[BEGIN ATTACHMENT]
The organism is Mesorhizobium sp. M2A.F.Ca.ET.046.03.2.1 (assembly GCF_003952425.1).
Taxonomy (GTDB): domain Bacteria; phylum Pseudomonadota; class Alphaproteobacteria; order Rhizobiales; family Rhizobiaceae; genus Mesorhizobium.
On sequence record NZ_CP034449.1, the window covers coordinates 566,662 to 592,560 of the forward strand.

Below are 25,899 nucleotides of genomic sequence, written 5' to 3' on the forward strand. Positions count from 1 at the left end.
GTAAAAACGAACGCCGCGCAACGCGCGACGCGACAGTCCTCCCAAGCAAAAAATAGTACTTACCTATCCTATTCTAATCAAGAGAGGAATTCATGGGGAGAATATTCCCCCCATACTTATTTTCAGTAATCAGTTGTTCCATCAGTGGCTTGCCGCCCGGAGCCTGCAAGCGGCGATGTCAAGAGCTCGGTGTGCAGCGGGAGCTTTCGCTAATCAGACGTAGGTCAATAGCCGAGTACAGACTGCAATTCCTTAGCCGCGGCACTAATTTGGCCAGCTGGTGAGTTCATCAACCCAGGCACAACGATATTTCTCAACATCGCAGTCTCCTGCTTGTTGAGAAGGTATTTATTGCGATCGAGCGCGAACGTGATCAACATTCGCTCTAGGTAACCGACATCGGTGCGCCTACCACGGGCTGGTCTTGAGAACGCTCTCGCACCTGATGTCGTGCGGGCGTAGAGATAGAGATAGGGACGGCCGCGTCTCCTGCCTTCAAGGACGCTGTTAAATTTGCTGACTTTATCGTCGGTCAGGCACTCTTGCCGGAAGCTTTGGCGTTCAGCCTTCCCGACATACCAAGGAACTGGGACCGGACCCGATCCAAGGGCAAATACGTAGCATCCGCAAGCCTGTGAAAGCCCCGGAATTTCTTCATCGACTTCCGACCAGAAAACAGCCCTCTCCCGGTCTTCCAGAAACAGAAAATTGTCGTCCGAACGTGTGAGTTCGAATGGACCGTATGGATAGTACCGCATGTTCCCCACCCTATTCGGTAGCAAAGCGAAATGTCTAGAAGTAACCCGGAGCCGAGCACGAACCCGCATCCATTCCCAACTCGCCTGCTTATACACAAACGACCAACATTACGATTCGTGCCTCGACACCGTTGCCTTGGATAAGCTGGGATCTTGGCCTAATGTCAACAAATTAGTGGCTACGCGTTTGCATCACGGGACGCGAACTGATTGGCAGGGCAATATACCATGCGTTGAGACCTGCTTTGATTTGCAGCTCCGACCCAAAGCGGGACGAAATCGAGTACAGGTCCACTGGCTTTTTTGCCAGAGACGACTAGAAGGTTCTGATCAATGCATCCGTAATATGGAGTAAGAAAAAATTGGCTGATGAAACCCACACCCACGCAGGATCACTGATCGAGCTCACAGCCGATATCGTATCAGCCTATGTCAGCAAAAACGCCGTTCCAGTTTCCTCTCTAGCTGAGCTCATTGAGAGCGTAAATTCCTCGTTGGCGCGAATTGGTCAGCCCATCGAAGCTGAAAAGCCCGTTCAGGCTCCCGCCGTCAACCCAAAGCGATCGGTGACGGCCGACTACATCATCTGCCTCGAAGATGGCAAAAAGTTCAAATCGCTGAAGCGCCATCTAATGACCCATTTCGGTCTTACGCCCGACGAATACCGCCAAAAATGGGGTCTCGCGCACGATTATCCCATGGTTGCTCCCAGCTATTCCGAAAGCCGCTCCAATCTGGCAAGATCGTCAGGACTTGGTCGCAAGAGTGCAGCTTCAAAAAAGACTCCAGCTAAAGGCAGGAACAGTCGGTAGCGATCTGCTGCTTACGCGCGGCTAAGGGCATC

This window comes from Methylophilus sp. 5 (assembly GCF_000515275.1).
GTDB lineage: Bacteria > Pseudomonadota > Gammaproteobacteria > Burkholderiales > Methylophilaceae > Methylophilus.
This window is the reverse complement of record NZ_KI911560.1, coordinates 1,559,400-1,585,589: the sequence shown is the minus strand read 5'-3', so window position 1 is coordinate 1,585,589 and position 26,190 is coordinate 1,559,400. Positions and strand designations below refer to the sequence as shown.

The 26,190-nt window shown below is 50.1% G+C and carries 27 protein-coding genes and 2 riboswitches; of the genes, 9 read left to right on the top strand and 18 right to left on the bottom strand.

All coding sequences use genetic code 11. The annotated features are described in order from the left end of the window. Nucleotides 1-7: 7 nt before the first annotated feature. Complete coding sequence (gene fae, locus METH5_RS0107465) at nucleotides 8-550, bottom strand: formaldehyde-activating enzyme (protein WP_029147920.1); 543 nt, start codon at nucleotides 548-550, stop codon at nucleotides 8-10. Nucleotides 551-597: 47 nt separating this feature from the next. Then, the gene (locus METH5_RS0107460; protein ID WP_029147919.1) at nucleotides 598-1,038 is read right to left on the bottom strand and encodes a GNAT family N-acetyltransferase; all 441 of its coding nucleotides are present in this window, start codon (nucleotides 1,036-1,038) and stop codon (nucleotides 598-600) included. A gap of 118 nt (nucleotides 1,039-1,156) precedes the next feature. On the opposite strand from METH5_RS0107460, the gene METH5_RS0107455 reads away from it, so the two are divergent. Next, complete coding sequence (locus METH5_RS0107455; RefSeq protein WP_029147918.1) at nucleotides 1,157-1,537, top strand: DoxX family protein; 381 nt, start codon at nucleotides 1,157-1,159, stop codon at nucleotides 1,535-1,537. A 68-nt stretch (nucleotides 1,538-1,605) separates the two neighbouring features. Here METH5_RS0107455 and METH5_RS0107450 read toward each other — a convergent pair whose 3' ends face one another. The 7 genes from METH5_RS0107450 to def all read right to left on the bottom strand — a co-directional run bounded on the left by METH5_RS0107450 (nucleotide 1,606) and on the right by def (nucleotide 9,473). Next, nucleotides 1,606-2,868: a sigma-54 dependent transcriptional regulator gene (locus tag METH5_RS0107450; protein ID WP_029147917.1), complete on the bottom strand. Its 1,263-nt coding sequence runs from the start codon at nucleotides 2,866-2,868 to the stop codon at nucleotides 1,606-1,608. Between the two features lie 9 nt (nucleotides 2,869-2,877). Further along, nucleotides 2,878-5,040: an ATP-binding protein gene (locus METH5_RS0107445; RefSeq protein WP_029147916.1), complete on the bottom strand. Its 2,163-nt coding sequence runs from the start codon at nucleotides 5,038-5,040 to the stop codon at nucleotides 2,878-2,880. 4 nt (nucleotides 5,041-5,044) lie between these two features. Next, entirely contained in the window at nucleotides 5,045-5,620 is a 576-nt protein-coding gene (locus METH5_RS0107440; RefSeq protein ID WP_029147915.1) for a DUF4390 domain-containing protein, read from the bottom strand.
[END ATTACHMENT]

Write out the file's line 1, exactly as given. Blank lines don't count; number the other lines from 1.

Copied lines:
The organism is Mesorhizobium sp. M2A.F.Ca.ET.046.03.2.1 (assembly GCF_003952425.1).